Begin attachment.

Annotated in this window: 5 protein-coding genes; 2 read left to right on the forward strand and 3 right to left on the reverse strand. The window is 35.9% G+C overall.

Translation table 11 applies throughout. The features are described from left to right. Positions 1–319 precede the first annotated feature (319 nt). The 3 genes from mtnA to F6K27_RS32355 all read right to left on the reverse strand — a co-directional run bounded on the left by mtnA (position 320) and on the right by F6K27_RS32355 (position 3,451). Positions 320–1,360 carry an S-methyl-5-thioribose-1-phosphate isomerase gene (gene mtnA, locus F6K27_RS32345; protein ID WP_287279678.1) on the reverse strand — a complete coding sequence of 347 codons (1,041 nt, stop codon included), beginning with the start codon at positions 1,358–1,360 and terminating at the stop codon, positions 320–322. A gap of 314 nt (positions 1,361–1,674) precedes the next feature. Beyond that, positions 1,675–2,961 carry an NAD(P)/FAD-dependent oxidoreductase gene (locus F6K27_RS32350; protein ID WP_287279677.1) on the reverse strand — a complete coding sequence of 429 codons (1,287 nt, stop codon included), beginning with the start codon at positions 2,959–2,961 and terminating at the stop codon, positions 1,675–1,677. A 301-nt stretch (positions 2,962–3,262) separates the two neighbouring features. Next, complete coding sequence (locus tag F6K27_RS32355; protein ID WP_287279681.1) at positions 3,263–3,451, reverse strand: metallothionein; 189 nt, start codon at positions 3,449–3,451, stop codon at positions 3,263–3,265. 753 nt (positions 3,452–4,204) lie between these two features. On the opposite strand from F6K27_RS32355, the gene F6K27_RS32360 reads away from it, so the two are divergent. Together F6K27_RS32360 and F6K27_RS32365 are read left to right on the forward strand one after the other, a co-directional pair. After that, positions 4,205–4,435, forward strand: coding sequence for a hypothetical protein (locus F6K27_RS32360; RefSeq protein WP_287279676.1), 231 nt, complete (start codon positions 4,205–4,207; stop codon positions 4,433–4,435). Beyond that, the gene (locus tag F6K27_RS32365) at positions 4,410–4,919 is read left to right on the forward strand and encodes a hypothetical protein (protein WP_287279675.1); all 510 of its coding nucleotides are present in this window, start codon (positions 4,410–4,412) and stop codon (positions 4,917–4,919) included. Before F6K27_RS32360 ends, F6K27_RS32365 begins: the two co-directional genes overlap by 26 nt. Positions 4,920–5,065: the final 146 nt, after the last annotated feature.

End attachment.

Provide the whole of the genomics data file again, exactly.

Annotated in this window: 5 protein-coding genes; 2 read left to right on the forward strand and 3 right to left on the reverse strand. The window is 35.9% G+C overall.

Translation table 11 applies throughout. The features are described from left to right. Positions 1–319 precede the first annotated feature (319 nt). The 3 genes from mtnA to F6K27_RS32355 all read right to left on the reverse strand — a co-directional run bounded on the left by mtnA (position 320) and on the right by F6K27_RS32355 (position 3,451). Positions 320–1,360 carry an S-methyl-5-thioribose-1-phosphate isomerase gene (gene mtnA, locus F6K27_RS32345; protein ID WP_287279678.1) on the reverse strand — a complete coding sequence of 347 codons (1,041 nt, stop codon included), beginning with the start codon at positions 1,358–1,360 and terminating at the stop codon, positions 320–322. A gap of 314 nt (positions 1,361–1,674) precedes the next feature. Beyond that, positions 1,675–2,961 carry an NAD(P)/FAD-dependent oxidoreductase gene (locus F6K27_RS32350; protein ID WP_287279677.1) on the reverse strand — a complete coding sequence of 429 codons (1,287 nt, stop codon included), beginning with the start codon at positions 2,959–2,961 and terminating at the stop codon, positions 1,675–1,677. A 301-nt stretch (positions 2,962–3,262) separates the two neighbouring features. Next, complete coding sequence (locus tag F6K27_RS32355; protein ID WP_287279681.1) at positions 3,263–3,451, reverse strand: metallothionein; 189 nt, start codon at positions 3,449–3,451, stop codon at positions 3,263–3,265. 753 nt (positions 3,452–4,204) lie between these two features. On the opposite strand from F6K27_RS32355, the gene F6K27_RS32360 reads away from it, so the two are divergent. Together F6K27_RS32360 and F6K27_RS32365 are read left to right on the forward strand one after the other, a co-directional pair. After that, positions 4,205–4,435, forward strand: coding sequence for a hypothetical protein (locus F6K27_RS32360; RefSeq protein WP_287279676.1), 231 nt, complete (start codon positions 4,205–4,207; stop codon positions 4,433–4,435). Beyond that, the gene (locus tag F6K27_RS32365) at positions 4,410–4,919 is read left to right on the forward strand and encodes a hypothetical protein (protein WP_287279675.1); all 510 of its coding nucleotides are present in this window, start codon (positions 4,410–4,412) and stop codon (positions 4,917–4,919) included. Before F6K27_RS32360 ends, F6K27_RS32365 begins: the two co-directional genes overlap by 26 nt. Positions 4,920–5,065: the final 146 nt, after the last annotated feature.